Ordu: Karaduz, Ulubey, 3 churches

Palu (Elazig): Palu center, Kovancilar, Karakochan, and villages, 44 churches

Pasinler (Erzurum): Pasinler and villages, 4 churches

Pulumur (Tunceli): Pulumur and villages, 6 churches

Rize: Yolusti: 1 church

Samsun (Canik): Center and villages, 43 churches

Samsun: Ordu, 1 church

Shebin Karahisar: Shebinkaya center, Giresun, and part of Sivas, 32 churches

Silvan (Diyarbakir): Silvan and villages, 34 churches

Sivas: Center and villages, Hafik, Zara, Ulash, Yildizeli, Sariz, Bunyan/Ekrek, Gemerek, 110 churches

Tercan (Erzincan): Erzincan and Tercan villages, 33 churches

Tokat: Center and villages, 32 churches

Trabzon: Center and villages, Of, Machka, Surmene, Akchaabat, Fatsa, Yorma, Arakli, 89 churches

Urfa: Center and villages, Birecik, Siverek, Suruch, Hikvan, Harran, Bozova, Halfeti, 17 churches

Van: Center and villages, Edremit, Gurpinar, Edremit, ozalp, Ercish, Timar, muradiye, Tatvan, Bashkale, Gevash, Bahchesaray, Chatak 322 churches

Yozgat: Center and villages, Bogazliyan, Sarikaya, Cayiralan, Sorgun, Shefaatli, and villages, 51 churches

Yusufeli (Artvin): Center and villages 4 churches

Zeytun (Marash): Center and villages 14 churches

Armenian Schools before 1915

Lost Schools
25 schools, 1,947 boys, 808 girls, 2755 students, 40 male, 29 female, 69 teachers

Akhtamar: 32 schools, 1,106 boys, 132 girls, 1238 students, 36 male teachers

Amasya-Merzifon: 9 schools, 1,524 boys, 814 girls, 2,338 students, 54 teachers

Ankara: 7 schools, 895 boys,  395 girls, 1,290 students, 20 male, 9 female, 29 teachers

Antakya: 10 schools, 440 boys, 47 girls, 487 students, 10 male teachers

Antep: 9 schools, 898 boys, 798 girls, 1606 students, 31 male, 27 female, 58 teachers

Arapkir: 18 schools, 713 boys, 223 girls, 936 students, 23 male, 2 female, 25 teachers

Armash: 2 schools, 190 boys, 110 girls, 300 students, 5 male, 1 female, 6 teachers

Bandirma: 8 schools, 700 boys, 644 girls, 1,344 students, 22 male, 13 female, 35 teachers

Bayburt: 9 schools, 645 boys, 199 girls, 844 students, 27 male, 5 female, 32 teachers

Beyazit: 6 schools, 338 boys, 54 girls, 392 students, 11 male, 2 female, 13 teachers

Bilecik: 10 schools, 1,120 boys, 143 girls, 1,263 students, 18 male, 3 female, 21 teachers

Bitlis: 12 schools, 571 boys, 63 girls, 634 students, 20 male teachers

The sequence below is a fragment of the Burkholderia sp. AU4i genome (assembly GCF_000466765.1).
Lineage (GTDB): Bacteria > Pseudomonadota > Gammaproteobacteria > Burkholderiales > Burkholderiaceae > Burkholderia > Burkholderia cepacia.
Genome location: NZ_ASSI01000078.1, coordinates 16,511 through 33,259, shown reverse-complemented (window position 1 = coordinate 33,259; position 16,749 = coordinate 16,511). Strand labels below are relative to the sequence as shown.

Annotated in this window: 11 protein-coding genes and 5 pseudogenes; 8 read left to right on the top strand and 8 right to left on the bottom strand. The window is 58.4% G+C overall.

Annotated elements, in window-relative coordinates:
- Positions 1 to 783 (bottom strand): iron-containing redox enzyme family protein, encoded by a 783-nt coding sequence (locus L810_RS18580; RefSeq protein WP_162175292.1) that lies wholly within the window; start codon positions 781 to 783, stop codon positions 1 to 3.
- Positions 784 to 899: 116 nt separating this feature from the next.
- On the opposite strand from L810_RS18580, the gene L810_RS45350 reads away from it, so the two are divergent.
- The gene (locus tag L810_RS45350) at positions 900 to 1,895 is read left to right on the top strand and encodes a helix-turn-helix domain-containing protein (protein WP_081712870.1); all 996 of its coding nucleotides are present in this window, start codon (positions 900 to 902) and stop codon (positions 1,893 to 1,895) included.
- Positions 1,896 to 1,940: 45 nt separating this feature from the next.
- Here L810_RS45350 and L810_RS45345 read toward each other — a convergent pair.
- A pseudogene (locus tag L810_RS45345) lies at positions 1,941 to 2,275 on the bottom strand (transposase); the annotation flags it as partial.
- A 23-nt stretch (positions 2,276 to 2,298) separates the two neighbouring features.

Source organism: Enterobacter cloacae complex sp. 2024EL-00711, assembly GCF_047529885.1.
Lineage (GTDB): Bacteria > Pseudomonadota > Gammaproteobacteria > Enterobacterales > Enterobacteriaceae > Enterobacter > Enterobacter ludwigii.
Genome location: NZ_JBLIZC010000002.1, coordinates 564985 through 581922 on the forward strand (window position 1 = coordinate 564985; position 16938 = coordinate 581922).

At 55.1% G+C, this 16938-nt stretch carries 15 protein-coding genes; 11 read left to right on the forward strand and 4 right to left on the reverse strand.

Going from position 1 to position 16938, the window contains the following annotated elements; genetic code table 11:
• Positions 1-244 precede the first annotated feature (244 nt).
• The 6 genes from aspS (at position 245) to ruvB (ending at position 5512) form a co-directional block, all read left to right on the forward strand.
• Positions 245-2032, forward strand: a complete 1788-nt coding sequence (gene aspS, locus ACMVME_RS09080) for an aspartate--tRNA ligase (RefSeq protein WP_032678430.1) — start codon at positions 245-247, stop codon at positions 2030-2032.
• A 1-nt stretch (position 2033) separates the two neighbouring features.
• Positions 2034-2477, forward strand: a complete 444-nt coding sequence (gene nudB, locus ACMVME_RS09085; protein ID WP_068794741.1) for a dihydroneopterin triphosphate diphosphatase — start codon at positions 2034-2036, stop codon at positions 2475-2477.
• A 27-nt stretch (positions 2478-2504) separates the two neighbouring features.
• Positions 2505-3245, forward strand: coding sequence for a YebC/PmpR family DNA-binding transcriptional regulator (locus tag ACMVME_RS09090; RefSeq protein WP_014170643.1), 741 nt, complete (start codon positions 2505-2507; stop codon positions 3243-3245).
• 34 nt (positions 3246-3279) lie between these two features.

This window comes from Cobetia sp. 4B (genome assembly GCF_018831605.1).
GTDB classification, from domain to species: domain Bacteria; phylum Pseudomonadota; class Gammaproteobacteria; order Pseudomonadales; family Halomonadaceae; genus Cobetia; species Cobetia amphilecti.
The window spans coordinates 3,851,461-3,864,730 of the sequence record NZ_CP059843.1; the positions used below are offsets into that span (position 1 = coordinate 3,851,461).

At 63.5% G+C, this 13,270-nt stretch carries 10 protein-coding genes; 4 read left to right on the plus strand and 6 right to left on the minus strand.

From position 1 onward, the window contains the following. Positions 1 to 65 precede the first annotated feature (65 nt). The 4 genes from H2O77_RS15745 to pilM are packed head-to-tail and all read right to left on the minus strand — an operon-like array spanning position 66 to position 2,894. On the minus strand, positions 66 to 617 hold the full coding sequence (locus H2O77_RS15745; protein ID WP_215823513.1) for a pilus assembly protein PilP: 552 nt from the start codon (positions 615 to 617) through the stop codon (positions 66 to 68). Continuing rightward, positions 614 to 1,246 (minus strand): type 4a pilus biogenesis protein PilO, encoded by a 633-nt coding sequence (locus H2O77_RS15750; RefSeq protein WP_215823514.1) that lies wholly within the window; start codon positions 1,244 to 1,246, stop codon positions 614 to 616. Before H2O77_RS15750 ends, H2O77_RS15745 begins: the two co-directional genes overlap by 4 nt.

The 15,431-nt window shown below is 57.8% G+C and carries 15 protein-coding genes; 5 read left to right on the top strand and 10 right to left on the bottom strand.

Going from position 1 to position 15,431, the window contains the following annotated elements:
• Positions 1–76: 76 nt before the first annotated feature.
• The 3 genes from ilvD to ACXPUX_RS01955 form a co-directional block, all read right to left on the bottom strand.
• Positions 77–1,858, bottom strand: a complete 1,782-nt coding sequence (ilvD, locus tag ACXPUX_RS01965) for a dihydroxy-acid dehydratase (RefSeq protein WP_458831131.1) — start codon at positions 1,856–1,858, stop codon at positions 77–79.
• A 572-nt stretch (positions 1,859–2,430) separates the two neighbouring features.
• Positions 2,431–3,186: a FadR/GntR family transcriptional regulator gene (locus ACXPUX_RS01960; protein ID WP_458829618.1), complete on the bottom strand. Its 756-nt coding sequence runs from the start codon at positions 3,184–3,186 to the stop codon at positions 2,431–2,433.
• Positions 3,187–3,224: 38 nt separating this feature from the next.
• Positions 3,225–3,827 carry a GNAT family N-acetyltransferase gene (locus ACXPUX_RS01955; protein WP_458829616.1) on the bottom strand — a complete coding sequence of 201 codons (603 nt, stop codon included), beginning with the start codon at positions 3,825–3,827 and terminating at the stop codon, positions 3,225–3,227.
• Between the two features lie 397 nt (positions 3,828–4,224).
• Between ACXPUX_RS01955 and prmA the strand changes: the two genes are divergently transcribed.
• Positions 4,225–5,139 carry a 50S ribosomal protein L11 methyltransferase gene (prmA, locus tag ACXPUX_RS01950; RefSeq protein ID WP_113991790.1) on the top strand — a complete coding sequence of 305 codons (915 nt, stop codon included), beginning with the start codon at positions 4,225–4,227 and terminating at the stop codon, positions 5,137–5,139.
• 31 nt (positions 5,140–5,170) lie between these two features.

Bursa: 16 schools, 1345 boys, 733 girls, 2078 students, 34 male, 20 female, 54 teachers

Charsancak: 12 schools, 617 boys, 189 girls, 806 students, 16 male, 2 female, 18 teachers

Chemishgezek: 12 schools, 456 boys, 272 girls, 728 students, 14 male, 1 female, 15 teachers

Cyprus: 3 schools, 63 boys, 37 girls, 100 students, 8 male, 1 female, 9 teachers

Darende: 2 schools, 260 boys, 70 girls, 330 students, 4 male, 1 female, 5 teachers

Divrigi: 10 schools, 757 boys, 100 girls, 857 students, 18 male, 2 female, 20 teachers

Diyarbakir: 4 schools, 660 boys, 324 girls, 1014 students, 18 male, 9 female, 27 teachers

Egin: 4 schools, 541 boys, 215 girls, 756 students, 13 male, 9 female, 22 teachers

Erzincan: 22 schools, 1389 boys, 475 girls, 1864 students, 54 male, 9 female, 63 teachers

Erzurum: 12 schools, 485 boys, 10 girls, 495 students, 12 male teachers

Erzurum: 27 schools, 1,956 boys, 1,178 girls, 3134 students, 44 male, 41 female, 85 teachers

Gurun: 12 schools, 736 boys, 78 girls, 814 students, 18 male, 2 female, 20 teachers

Harput: 27 schools, 2,058 boys, 496 girls, 2,554 students, 49 male, 9 female, 58 teachers

Hinis: 8 schools, 352 boys, 15 girls, 367 students, 11 male, 1 female, 12 teachers

Ispir (Artvin): 3 schools, 80 boys, 3 male teachers

Istanbul: 40 schools, 3,316 boys, 2,327 girls, 5,643 students.

Izmir: 27 schools, 1,640 boys, 1,295 girls, 2,935 students, 55 male, 54 female, 109 teachers

Izmit: 38 schools, 5,900 boys, 3,385 girls, 9,285 students, 142 male, 82 female, 224 teachers

Kastamonu: 3 schools, 110 boys, 50 girls, 160 students, 2 male teachers

Kayseri: 42 schools, 3,795 boys, 1140 girls, 4,935 students, 107 male, 18 female, 125 teachers

Kemah: 13 schools, 646 boys, 28 girls, 674 students, 16 male teachers

Kighi: 9 schools, 645 boys, 199 girls, 844 students, 27 male, 5 female, 32 teachers

Konya: 3 schools, 213 boys, 137 girls, 350 students, 6 male, 6 female, 12 teachers

Kutahya: 5 schools, 825 boys, 349 girls, 1174 students, 16 male, 7 female, 23 teaches

Lim and Gduts Islands, Van: 3 schools, 203 boys, 56 girls, 259 students, 5 male, 1 female 6 teachers

Malatya: 9 schools, 872 boys, 230 girls, 1,137 students, 16 male, 3 female, 19 teachers

Marash: 23 schools, 1,261 boys, 378 girls, 1,669 students, 34 male, 10 female, 44 teachers

Mush: 23 schools, 1,034 boys, 284 girls, 1318 students, 31 male, 4 female, 35 teachers

Palu: 8 schools, 505 boys, 50 girls, 555 students, 14 male, 1 female, 15 teachers

Pasen: 7 schools, 315 boys, 7 male teachers

Samsun (Canik): 27 schools, 1,361 boys, 344 girls, 1,705 students, 44 male, 15 female, 59 teachers

Shebinkarahisar: 27 schools, 2,040 boys,  105 girls, 2,145 students, 38 male, 4 female, 42 teachers

Siirt: 3 schools, 163 boys, 84 girls, 247 students, 9 male, 2 female, 11 teachers

Sis/Cilicia: 7 schools, 476 boys, 165 girls, 641 students, 15 male, 4 female, 19 teachers

Sivas: 46 schools, 4,072 boys, 459 girls, 4,531 students, 62 male, 11 female, 73 teachers

Tokat: 11 schools, 1,408 boys, 558 girls, 1,966 students, 37 male, 13 female, 50 teachers